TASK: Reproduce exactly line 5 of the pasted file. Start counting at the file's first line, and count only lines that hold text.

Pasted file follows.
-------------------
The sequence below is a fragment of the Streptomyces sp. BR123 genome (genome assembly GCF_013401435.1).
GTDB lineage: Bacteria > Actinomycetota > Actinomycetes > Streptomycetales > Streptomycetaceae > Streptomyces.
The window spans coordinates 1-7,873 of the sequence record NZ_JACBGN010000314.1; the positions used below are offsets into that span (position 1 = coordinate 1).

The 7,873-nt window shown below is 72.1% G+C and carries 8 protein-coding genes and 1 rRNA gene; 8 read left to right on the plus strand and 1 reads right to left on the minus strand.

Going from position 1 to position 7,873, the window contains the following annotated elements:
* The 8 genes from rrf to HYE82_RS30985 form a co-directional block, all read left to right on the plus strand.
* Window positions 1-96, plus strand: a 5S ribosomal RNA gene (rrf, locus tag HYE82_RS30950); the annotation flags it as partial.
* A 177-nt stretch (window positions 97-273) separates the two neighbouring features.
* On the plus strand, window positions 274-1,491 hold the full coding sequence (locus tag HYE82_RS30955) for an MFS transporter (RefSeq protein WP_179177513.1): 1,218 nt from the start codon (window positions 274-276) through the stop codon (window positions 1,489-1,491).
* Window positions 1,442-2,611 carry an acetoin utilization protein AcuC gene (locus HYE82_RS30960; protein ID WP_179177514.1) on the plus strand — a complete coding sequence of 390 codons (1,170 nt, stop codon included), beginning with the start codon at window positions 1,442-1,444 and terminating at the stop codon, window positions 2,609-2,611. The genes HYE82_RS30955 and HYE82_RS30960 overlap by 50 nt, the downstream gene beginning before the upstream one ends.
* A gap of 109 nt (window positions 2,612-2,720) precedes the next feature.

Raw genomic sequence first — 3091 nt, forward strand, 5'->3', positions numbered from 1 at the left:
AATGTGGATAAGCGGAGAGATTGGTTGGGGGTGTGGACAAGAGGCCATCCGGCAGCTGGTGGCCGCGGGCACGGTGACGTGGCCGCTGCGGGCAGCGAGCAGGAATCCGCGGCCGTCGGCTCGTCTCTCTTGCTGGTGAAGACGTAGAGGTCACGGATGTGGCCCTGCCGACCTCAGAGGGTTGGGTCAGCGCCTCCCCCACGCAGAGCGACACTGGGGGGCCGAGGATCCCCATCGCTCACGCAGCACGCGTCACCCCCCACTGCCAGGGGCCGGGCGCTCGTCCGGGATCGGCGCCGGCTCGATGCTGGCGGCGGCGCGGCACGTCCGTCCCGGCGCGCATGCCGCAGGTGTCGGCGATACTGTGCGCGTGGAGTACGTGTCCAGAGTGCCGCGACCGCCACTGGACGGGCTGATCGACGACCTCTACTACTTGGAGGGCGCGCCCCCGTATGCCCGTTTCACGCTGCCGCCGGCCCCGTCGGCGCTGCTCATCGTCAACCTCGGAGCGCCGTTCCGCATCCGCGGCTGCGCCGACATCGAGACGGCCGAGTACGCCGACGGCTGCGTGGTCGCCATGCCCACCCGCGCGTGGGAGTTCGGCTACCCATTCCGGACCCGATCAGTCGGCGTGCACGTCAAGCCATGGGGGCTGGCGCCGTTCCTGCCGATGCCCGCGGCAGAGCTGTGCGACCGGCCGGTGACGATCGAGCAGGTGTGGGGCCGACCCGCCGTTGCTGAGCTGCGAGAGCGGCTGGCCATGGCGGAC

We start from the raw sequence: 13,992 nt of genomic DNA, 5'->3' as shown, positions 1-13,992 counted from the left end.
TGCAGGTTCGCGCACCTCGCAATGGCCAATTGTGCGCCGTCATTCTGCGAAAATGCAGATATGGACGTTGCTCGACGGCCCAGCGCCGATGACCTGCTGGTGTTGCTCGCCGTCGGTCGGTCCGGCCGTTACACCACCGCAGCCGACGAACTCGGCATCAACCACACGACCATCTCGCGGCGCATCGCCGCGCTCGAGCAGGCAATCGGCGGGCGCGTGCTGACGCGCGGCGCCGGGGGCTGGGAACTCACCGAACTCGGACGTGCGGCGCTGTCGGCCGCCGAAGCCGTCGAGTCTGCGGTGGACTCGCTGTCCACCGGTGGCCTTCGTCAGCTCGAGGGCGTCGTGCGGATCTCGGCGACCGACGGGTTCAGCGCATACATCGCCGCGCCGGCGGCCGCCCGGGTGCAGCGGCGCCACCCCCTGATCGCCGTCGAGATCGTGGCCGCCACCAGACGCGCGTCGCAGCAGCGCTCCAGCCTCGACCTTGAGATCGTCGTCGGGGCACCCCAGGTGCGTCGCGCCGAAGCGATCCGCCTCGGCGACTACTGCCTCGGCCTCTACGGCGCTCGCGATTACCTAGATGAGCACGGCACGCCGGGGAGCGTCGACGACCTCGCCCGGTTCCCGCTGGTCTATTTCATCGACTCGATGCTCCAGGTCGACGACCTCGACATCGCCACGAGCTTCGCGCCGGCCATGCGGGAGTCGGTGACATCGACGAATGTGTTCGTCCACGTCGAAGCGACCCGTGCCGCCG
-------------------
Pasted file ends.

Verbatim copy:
Going from position 1 to position 7,873, the window contains the following annotated elements: